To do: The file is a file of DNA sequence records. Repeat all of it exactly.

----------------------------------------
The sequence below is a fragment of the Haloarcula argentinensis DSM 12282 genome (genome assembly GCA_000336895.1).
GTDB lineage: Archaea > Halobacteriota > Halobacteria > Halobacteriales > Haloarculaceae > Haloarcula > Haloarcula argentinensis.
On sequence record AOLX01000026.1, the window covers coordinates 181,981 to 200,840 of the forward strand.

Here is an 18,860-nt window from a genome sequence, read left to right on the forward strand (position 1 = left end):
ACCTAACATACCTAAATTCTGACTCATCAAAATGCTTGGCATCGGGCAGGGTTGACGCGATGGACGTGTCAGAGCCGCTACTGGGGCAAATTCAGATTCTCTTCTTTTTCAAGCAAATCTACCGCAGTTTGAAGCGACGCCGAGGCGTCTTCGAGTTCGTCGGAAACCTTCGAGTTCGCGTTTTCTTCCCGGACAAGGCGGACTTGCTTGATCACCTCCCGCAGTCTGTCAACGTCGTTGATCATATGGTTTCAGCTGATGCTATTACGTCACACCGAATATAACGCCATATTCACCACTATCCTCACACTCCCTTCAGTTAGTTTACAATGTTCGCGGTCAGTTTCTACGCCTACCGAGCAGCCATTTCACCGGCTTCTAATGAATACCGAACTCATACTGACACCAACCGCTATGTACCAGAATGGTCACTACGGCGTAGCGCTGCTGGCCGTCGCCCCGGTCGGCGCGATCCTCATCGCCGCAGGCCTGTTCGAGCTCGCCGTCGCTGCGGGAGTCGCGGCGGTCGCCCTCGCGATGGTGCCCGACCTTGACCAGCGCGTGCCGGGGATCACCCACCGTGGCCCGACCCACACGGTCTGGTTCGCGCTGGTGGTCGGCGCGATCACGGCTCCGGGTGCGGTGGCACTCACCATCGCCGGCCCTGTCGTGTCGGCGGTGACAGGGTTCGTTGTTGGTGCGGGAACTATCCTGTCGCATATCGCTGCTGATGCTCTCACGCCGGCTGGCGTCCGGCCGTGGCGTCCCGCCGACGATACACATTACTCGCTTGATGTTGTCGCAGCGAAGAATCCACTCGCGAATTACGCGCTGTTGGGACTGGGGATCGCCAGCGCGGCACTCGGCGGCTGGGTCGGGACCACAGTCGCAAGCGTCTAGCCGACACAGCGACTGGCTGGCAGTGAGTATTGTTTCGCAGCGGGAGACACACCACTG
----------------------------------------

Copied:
The sequence below is a fragment of the Haloarcula argentinensis DSM 12282 genome (genome assembly GCA_000336895.1).
GTDB lineage: Archaea > Halobacteriota > Halobacteria > Halobacteriales > Haloarculaceae > Haloarcula > Haloarcula argentinensis.
On sequence record AOLX01000026.1, the window covers coordinates 181,981 to 200,840 of the forward strand.

Here is an 18,860-nt window from a genome sequence, read left to right on the forward strand (position 1 = left end):
ACCTAACATACCTAAATTCTGACTCATCAAAATGCTTGGCATCGGGCAGGGTTGACGCGATGGACGTGTCAGAGCCGCTACTGGGGCAAATTCAGATTCTCTTCTTTTTCAAGCAAATCTACCGCAGTTTGAAGCGACGCCGAGGCGTCTTCGAGTTCGTCGGAAACCTTCGAGTTCGCGTTTTCTTCCCGGACAAGGCGGACTTGCTTGATCACCTCCCGCAGTCTGTCAACGTCGTTGATCATATGGTTTCAGCTGATGCTATTACGTCACACCGAATATAACGCCATATTCACCACTATCCTCACACTCCCTTCAGTTAGTTTACAATGTTCGCGGTCAGTTTCTACGCCTACCGAGCAGCCATTTCACCGGCTTCTAATGAATACCGAACTCATACTGACACCAACCGCTATGTACCAGAATGGTCACTACGGCGTAGCGCTGCTGGCCGTCGCCCCGGTCGGCGCGATCCTCATCGCCGCAGGCCTGTTCGAGCTCGCCGTCGCTGCGGGAGTCGCGGCGGTCGCCCTCGCGATGGTGCCCGACCTTGACCAGCGCGTGCCGGGGATCACCCACCGTGGCCCGACCCACACGGTCTGGTTCGCGCTGGTGGTCGGCGCGATCACGGCTCCGGGTGCGGTGGCACTCACCATCGCCGGCCCTGTCGTGTCGGCGGTGACAGGGTTCGTTGTTGGTGCGGGAACTATCCTGTCGCATATCGCTGCTGATGCTCTCACGCCGGCTGGCGTCCGGCCGTGGCGTCCCGCCGACGATACACATTACTCGCTTGATGTTGTCGCAGCGAAGAATCCACTCGCGAATTACGCGCTGTTGGGACTGGGGATCGCCAGCGCGGCACTCGGCGGCTGGGTCGGGACCACAGTCGCAAGCGTCTAGCCGACACAGCGACTGGCTGGCAGTGAGTATTGTTTCGCAGCGGGAGACACACCACTG